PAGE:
All in all, I found that all of the degree was relevant in my working environment. I use writing skills I learned from the degree as well as being open minded to different theories. The degree taught me good work management skills, which I needed on a daily basis due to the high demand of work. I also found that the Psychology degree helped me with my communication skills, which is essential in any job and helped me to get the promotion.
My advice for students is to start planning ahead. If you have the time, take the opportunity to get involved with committees and expand your work experience. Doing a degree with Cardiff Metropolitan University gave me this opportunity and the lecturers there gave me the chance to make my life a better one.
One of most recent graduates, Jed Clarke, was fortunate enough to work as Research Assistant with us briefly, and in chatting with him it seemed like a good idea to ask him to reflect on his time as a psychology undergraduate at Cardiff Met.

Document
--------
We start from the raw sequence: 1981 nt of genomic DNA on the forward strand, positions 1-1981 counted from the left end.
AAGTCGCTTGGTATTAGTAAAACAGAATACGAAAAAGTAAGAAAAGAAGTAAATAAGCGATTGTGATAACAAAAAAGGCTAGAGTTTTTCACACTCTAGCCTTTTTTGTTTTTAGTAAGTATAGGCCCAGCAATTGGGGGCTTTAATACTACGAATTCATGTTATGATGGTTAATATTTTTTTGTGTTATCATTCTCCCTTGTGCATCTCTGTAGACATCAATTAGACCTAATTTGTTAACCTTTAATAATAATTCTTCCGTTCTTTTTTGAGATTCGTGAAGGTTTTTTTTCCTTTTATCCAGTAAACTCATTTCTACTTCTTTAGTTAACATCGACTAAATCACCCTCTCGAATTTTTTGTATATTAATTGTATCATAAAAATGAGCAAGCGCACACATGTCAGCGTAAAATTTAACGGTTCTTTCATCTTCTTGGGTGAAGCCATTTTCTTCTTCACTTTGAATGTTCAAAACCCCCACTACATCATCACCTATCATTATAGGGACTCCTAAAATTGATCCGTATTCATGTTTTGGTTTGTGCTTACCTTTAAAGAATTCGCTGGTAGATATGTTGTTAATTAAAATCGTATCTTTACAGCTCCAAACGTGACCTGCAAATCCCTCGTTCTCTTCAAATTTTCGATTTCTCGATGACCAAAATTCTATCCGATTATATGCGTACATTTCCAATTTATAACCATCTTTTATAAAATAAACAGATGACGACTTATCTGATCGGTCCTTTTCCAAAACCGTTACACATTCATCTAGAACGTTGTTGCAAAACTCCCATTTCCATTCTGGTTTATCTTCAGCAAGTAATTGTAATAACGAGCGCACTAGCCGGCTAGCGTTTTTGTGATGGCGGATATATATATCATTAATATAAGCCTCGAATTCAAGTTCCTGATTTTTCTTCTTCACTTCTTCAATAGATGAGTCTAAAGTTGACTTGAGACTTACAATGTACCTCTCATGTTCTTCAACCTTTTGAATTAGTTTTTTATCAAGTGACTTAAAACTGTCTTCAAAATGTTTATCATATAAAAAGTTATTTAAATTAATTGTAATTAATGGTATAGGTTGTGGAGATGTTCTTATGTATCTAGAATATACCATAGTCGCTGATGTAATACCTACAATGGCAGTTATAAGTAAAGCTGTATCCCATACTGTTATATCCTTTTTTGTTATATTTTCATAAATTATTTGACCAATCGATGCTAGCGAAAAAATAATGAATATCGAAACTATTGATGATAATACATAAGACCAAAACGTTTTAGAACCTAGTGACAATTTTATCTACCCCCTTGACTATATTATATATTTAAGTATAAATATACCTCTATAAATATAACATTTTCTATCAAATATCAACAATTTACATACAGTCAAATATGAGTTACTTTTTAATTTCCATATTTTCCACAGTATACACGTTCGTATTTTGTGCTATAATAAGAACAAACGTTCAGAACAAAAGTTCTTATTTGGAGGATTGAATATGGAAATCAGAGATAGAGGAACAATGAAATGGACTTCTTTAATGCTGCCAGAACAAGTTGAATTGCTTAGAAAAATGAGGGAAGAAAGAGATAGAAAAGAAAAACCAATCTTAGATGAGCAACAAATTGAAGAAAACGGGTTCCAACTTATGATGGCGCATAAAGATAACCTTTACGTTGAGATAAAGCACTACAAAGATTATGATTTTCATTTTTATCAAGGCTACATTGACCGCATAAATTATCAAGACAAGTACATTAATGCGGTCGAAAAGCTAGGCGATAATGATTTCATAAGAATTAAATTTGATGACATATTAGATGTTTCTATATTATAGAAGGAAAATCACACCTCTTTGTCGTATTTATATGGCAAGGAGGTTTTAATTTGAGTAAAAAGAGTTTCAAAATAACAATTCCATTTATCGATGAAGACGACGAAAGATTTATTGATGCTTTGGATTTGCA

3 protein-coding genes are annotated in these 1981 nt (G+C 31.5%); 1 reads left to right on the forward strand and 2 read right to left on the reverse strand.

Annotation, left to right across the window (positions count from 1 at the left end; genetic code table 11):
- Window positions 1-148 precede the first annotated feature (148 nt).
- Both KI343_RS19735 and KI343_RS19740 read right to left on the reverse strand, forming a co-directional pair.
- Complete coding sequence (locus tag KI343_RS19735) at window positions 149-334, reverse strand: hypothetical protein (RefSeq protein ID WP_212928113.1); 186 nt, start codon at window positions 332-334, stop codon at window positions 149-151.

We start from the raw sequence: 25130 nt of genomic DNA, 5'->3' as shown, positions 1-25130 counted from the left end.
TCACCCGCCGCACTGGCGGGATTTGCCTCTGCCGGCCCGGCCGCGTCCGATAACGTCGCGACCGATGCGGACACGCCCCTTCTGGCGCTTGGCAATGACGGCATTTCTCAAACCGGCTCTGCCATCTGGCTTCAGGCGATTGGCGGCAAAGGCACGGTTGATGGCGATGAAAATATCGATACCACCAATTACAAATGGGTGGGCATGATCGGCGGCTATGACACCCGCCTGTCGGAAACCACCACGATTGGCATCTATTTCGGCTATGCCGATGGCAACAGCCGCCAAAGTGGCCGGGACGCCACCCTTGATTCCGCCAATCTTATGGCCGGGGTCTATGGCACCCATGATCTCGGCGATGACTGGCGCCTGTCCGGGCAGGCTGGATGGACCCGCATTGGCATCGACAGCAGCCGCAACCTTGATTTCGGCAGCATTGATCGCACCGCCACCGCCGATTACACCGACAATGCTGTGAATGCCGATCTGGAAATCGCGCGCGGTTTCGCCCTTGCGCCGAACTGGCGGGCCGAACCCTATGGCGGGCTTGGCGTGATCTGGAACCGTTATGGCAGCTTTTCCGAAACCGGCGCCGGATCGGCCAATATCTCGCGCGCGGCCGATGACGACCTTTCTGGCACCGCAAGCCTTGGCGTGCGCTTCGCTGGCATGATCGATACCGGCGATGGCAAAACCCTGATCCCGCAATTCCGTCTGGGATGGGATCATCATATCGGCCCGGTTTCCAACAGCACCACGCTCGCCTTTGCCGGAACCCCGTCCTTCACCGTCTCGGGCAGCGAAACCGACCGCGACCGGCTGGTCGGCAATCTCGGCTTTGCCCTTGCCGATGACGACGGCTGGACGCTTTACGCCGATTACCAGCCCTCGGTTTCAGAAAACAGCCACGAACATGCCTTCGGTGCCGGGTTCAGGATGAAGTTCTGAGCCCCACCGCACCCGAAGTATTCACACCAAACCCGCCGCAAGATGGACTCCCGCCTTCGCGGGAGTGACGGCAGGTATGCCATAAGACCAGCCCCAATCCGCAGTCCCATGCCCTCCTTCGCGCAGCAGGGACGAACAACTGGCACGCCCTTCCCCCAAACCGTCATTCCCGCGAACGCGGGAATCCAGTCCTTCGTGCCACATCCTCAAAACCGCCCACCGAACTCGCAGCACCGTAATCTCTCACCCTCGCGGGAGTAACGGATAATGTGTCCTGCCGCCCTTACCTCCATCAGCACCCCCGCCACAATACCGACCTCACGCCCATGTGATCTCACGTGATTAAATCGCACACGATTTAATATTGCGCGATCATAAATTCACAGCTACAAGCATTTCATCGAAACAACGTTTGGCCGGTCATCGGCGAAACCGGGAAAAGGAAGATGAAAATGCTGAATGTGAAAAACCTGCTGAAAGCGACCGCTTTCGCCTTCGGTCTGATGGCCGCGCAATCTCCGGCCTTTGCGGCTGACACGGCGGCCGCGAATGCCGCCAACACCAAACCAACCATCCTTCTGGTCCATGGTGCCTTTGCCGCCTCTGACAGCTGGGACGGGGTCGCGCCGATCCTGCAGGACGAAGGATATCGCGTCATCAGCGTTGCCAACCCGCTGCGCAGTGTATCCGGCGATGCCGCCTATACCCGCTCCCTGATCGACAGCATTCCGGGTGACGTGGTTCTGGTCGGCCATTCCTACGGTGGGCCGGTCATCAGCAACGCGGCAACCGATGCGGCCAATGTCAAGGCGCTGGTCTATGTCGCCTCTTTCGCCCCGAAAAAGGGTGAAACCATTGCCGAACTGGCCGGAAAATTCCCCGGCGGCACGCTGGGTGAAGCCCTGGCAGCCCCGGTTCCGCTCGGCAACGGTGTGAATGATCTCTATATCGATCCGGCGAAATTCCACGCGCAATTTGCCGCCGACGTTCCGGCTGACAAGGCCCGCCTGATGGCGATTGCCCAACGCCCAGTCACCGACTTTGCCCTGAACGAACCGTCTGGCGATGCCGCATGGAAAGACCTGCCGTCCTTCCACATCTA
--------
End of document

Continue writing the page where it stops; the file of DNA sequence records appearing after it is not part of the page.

Looking back, I never would have thought that I would have achieved this much in the space of three years. The undergraduate degree has allowed me to explore concepts that now I love and find things in the world that I am truly interested in. My first two years in Cardiff Met were difficult but exciting. I took on a lot, including training with the Army Officer Training Corps part time. This involved going on exercises in the Brecon Beacons over some weekends and over summer. Support in my first year was always available, whether it was personal or academic. Being able to have a personal tutor during this period was excellent, as it meant that I could find my feet during the early stages of the degree.
One of the most valuable experiences I had was being able to work with Hafal charity as part of my work and volunteering module in the second year. Hafal provide services for people with schizophrenia and bi-polar disorders and I was able to get service-users involved in community projects such as gardening, and help them acquire new skills to be able to re-join the community after they had come out of hospital. On paper this seemed daunting, but it was only when I went to go and do it that I realised that they were just people with burdens (no matter what the films and TV programmes tell you).